Learn everything about the sweet everyday tradition

What is Swedish fika?

If you’ve ever been to Sweden, there’s one thing you’ll have heard of for sure: the Swedish fika, this phenomenon that seems to have some kind of holy, bordering on insanity, status in the entire country. And Uppsala is no exception to this fika frenzy. Lets dive into the Swedish fika culture.

What does the word “fika” mean?

Let’s start off with the semantics. Grammatically, fika is both a verb and noun. Therefore, you can just as well say that you are currently “fiking” or “taking a fika” in Swedish. But etymologically is where it gets really exciting. The word is enveloped in several myths regarding its’ origin, of which one is that it’s an anagram for “coffee” (“kaffe” in Swedish). It’s also said that it comes from the nowadays not very used adjective “fiken”, which means to have a craving or be in the mood for something.

Let’s get down to business and define the word. When Swedes talk about fika, what they generally mean is a coffee break. The coffee can be switched out for tea or even lemonade, but some kind of non-alcoholic and preferably hot beverage is always a part of the deal. More arbitrary is the presence of a sweet treat or a snack, such as cake or a sandwich. 

Coffee and a snack – a social institution

As you’ve probably gathered by now, there’s a fika plays an important part of Swedish culture. You might even call it a national institution. Nevertheless, while the concept of having fika is very hands-on, it can be quite an abstract thing to describe since it comes in many forms and variations.

Just like your regular coffee break, fika can be an excuse to stop doing something laborious for a while. Some people are of the idea that a person working in Sweden doesn’t actually start working before he or she has had the first fika of the day. So if you need a pause from work, school our touristing, this four-letter word can save the day, even if it means ten minutes of binge drinking java or one hour of happy procrastination.

But fika is not only a sidekick activity; it can also be the main event of your day. Haven’t called your mom for a while? Invite her to have fika at your place. Long time no see the buddies? Go for a fika at the new hot spot café in town together. Want to discuss something with a potential business partner? Fika! You get the picture. The fika phenomenon is everything you want it to be.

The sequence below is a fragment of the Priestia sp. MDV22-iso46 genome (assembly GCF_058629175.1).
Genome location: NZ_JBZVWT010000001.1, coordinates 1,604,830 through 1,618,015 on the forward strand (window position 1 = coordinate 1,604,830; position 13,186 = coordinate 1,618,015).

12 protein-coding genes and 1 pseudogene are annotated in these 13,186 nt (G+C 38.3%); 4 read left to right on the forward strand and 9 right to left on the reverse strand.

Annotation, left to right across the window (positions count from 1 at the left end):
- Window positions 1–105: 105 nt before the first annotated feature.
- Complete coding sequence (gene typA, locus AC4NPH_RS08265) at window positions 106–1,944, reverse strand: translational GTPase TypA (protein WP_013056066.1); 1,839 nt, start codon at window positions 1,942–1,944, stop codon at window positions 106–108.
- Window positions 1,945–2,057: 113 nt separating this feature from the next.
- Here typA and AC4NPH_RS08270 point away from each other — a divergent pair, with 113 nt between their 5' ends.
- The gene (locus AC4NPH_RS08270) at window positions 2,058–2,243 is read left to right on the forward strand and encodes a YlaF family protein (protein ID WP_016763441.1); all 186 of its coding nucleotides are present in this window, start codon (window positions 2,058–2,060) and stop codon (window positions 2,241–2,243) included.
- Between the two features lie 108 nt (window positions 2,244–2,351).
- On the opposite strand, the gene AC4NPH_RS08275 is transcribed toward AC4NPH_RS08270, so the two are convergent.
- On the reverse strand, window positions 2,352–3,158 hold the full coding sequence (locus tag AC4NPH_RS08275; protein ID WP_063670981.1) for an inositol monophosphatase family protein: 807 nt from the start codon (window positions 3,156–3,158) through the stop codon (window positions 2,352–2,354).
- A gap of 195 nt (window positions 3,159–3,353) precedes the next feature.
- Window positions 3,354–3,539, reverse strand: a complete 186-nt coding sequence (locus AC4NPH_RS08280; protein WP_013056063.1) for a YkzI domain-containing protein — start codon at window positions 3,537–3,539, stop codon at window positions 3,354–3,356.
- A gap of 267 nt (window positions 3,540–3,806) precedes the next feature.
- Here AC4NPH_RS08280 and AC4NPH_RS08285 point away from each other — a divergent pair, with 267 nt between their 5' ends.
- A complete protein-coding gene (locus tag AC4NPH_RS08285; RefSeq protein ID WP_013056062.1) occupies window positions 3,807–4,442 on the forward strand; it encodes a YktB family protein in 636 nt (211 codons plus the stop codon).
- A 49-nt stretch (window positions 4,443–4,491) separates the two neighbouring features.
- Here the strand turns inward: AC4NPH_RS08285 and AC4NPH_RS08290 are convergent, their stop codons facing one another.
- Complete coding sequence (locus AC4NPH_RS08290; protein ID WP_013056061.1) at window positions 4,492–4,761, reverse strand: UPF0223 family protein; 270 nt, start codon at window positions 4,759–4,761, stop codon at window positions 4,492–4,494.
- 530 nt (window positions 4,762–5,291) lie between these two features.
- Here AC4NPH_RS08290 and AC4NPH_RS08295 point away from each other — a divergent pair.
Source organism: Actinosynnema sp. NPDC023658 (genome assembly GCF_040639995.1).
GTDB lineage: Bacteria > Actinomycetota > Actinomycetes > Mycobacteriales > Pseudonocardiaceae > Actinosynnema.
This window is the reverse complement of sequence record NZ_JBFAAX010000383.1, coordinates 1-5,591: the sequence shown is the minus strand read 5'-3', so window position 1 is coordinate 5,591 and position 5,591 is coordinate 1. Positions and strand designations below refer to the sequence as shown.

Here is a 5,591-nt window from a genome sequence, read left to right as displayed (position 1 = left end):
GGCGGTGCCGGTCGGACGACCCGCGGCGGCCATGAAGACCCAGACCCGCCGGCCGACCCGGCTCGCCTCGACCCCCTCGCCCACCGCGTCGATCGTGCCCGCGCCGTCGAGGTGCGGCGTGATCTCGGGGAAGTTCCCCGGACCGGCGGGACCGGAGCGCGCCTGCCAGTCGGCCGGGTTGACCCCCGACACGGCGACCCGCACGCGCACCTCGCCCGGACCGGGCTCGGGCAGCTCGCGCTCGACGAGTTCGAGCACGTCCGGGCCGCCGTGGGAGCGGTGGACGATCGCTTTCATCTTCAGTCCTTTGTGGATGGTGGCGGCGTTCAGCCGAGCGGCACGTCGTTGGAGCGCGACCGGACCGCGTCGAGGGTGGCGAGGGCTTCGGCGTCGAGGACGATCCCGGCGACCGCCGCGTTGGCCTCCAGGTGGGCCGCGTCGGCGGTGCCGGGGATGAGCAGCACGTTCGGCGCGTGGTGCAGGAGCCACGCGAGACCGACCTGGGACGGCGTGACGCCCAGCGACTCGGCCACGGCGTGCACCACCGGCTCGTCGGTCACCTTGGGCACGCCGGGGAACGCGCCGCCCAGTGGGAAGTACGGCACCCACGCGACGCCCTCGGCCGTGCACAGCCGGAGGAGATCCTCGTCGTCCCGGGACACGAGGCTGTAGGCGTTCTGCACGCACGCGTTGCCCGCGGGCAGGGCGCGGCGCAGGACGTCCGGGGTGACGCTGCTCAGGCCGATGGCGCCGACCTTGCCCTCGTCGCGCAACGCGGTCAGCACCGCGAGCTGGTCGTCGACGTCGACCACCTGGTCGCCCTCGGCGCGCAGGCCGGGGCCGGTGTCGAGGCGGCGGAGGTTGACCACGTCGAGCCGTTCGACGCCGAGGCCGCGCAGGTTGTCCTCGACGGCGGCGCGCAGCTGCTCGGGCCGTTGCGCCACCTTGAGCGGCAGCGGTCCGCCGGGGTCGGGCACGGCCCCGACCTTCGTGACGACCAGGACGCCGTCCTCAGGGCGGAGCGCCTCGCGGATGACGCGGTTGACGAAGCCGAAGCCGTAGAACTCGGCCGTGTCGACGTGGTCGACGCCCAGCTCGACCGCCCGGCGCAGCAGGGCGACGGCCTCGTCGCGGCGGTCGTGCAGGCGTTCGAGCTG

FAQ about fika in Uppsala

What should I order for fika?

You will find all sorts of sweet treats for fika in Uppsala, but here are som typical Swedish Classics you might want to check from your fika bucket list:

A slice of Prinsesstårta: a cake with a layer of sponge cake, raspberry jam, custard, heaps of whipped cream and a lid made of green marzipan. Commonly served as a birthday cake.

Kanelbulle: Swedes favorite bun and a true fika staple, found at any bakery.

Chokladboll: translates to “chocolate ball”. A raw oatmeal ball with chocolate flavor, rolled in shredded coconut or sprinkles. A children’s favorite!

Kladdkaka: the Swedish take on mud cake is a dense, sticky, and chocolaty slice of  heaven, often served with whipped cream and sometimes berries.

Read more about which Swedish foods you should try in Uppsala in our guide.

Where can I get fika in Uppsala?

Uppsala offers a variety of cafes, from the traditional bakery shop to modern cafes. Why not try several of the cafes during your visit? We have listed some of the city’s best cafes here.

What time of day do you have fika?

The simple answer is: any time of the day! At workplaces it is common to have one fika break before lunch, and another one later in the afternoon. Cafes in Uppsala have varying opening hours, so if you want to visit a particular café, check the opening hours beforehand.

Fika in Uppsala

The Best Cafes for Fika